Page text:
Controlling 9th Circuit law holds that specific performance is not available after rejection of an executory contract in a bankruptcy case.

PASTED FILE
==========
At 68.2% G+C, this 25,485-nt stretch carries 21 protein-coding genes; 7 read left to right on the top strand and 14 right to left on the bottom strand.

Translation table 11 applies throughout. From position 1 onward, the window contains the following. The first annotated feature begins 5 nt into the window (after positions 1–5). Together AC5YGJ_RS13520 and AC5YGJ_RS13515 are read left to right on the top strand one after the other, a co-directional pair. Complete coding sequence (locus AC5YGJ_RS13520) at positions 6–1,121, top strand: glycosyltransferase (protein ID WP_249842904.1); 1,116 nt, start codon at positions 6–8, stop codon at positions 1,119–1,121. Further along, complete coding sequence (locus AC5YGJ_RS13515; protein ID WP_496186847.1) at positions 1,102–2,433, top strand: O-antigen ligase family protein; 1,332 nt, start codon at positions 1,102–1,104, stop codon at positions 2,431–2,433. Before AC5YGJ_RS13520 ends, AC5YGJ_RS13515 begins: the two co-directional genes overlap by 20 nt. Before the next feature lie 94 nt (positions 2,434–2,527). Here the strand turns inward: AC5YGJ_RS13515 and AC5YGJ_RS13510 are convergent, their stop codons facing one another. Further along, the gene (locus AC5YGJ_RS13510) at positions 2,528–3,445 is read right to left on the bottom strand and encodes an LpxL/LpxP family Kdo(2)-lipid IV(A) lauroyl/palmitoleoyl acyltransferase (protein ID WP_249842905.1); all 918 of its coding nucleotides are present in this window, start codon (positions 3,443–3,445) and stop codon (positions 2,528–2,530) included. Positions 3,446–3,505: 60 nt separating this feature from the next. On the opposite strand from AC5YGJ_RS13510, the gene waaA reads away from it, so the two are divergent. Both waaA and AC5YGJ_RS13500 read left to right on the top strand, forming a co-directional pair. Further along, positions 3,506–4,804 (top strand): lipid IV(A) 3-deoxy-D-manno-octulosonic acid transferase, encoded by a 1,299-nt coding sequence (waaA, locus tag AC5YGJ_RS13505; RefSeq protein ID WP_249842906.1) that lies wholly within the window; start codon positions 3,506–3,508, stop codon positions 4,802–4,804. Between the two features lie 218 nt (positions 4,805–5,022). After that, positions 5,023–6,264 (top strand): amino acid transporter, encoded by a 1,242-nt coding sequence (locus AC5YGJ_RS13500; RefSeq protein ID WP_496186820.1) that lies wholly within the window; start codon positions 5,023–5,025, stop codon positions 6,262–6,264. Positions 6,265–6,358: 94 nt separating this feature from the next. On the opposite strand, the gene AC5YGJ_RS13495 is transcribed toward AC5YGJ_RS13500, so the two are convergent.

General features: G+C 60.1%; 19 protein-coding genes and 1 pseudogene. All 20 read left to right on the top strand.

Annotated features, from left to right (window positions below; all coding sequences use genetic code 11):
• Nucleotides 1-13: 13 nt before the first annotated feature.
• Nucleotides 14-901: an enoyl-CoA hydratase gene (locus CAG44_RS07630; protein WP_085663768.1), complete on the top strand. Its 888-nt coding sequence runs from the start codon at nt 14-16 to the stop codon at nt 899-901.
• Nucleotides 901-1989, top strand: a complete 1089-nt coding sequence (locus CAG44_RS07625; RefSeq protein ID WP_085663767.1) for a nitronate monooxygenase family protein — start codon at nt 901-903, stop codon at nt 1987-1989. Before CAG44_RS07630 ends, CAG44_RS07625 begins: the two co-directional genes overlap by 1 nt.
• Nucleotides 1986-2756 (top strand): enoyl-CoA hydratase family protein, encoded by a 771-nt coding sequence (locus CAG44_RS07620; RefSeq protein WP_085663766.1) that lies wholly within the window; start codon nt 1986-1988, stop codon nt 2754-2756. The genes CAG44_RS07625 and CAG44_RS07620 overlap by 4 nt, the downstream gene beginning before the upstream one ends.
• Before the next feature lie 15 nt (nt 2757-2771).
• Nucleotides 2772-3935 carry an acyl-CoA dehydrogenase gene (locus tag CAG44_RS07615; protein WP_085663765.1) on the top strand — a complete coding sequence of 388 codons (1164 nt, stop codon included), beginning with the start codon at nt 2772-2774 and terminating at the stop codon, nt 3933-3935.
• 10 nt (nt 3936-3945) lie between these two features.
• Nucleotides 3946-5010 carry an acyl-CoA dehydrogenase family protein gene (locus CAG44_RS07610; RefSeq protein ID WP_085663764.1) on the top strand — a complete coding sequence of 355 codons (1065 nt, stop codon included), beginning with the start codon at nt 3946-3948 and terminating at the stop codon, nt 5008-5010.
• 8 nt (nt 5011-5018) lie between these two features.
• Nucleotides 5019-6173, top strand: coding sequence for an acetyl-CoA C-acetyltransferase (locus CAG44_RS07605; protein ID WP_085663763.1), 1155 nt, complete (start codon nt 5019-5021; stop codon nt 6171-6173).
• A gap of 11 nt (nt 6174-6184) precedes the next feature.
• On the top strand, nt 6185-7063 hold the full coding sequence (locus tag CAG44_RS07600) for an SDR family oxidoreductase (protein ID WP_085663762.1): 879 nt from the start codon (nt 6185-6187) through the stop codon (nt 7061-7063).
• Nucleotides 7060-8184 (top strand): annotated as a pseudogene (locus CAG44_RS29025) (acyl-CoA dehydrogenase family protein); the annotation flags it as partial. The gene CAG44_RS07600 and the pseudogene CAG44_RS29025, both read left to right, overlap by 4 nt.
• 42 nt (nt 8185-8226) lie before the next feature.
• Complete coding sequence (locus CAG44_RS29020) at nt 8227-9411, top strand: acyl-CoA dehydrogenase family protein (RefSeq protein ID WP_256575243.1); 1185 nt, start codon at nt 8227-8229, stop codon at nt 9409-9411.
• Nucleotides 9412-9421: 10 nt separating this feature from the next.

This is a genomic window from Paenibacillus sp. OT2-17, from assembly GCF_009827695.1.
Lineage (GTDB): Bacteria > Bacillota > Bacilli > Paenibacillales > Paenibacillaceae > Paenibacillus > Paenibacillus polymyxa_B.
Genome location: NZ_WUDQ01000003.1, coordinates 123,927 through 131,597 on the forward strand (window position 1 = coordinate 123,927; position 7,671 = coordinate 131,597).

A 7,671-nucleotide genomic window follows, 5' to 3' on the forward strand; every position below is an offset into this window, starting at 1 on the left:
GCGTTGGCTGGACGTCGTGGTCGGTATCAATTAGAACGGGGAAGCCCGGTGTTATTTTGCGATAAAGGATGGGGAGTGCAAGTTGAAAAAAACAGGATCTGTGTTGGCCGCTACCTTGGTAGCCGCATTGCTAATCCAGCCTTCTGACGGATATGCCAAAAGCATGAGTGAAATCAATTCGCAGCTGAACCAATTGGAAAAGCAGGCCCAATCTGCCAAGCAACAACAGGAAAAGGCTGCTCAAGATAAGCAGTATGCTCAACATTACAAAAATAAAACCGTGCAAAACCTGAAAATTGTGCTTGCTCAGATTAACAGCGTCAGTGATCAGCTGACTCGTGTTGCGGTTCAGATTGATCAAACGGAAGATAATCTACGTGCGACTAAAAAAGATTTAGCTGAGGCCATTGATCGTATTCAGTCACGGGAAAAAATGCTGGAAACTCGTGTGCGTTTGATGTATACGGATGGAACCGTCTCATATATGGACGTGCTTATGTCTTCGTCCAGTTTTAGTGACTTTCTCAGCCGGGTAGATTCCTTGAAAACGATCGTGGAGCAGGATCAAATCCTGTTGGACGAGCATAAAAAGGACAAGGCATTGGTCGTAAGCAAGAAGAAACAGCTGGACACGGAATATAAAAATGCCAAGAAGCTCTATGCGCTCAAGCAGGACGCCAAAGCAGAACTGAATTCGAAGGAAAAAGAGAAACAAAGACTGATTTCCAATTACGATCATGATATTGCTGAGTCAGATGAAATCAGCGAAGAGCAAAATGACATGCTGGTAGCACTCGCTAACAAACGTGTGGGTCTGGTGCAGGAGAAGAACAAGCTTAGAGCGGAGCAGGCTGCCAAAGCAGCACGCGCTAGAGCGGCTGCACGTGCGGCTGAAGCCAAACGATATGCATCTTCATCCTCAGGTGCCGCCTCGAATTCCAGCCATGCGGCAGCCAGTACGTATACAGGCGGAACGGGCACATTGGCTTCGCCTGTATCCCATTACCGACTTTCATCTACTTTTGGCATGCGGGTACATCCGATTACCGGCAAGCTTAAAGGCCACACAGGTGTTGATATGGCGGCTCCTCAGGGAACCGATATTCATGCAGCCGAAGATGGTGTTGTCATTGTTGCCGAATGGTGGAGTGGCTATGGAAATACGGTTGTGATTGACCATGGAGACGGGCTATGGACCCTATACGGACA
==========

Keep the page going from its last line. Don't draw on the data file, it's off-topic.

The 9th Circuit has twice explained that specific performance is NOT available after the rejection of an executory contract in a bankruptcy action. “Specific performance of a rejected executory contract cannot be required.” In Kaonohi Ohana LTD. 873 F.2d 1302,(9th Cir 1989) citing In re Pacific Express, Inc., 780 F.2d 1482, 1486 n. 3 (9th Cir.1986). Indeed the only case to allow specif performance of a rejected executory contract is In re Ground Round, 482 F.3d 15 (1st Cir. 2007). The Ground Round case has been roundly criticized. One recent opinion stated as follows: the Court finds the analysis of the First Circuit in Ground Round unpersuasive. The First Circuit acknowledged that there are cases contrary to its ruling, including an earlier First Circuit decision. Ground Round,482 F. 3d at18 n. 1 (citing Midway Motor Lodge of Elk Grove v. Innkeepers’ Telemanagement & Equip. Corp., 54 F.3d 406, 407 (7th Cir.1995) (holding that “[r]ejection avoids specific performance and results only in a claim for damages); In re Richmond Metal Finishers, Inc., 756 F.2d 1043, 1048 (4th Cir.1985) (concluding that upon rejection, other party to contract “could not seek to retain its contract rights in the technology by specific performance even if that remedy would ordinarily be available upon breach of this type of contract); Gulf Petro., S.A. v. Collazo, 316 F.2d 257, 260 (1st Cir.1963) (finding rejection of contract land sale contract precluded specific performance but finding that escrow agreement was separate and non-executory thereby entitling buyer to return of deposit held in escrow)). In re C.B.Holding Corp.,448 B.R. 684, 690 (Bcty. Del. 2012). Ground Round is poorly reasoned. Further, it is contrary to 9th Circuit precedent and should not be followed by a Court inside the 9th Circuit.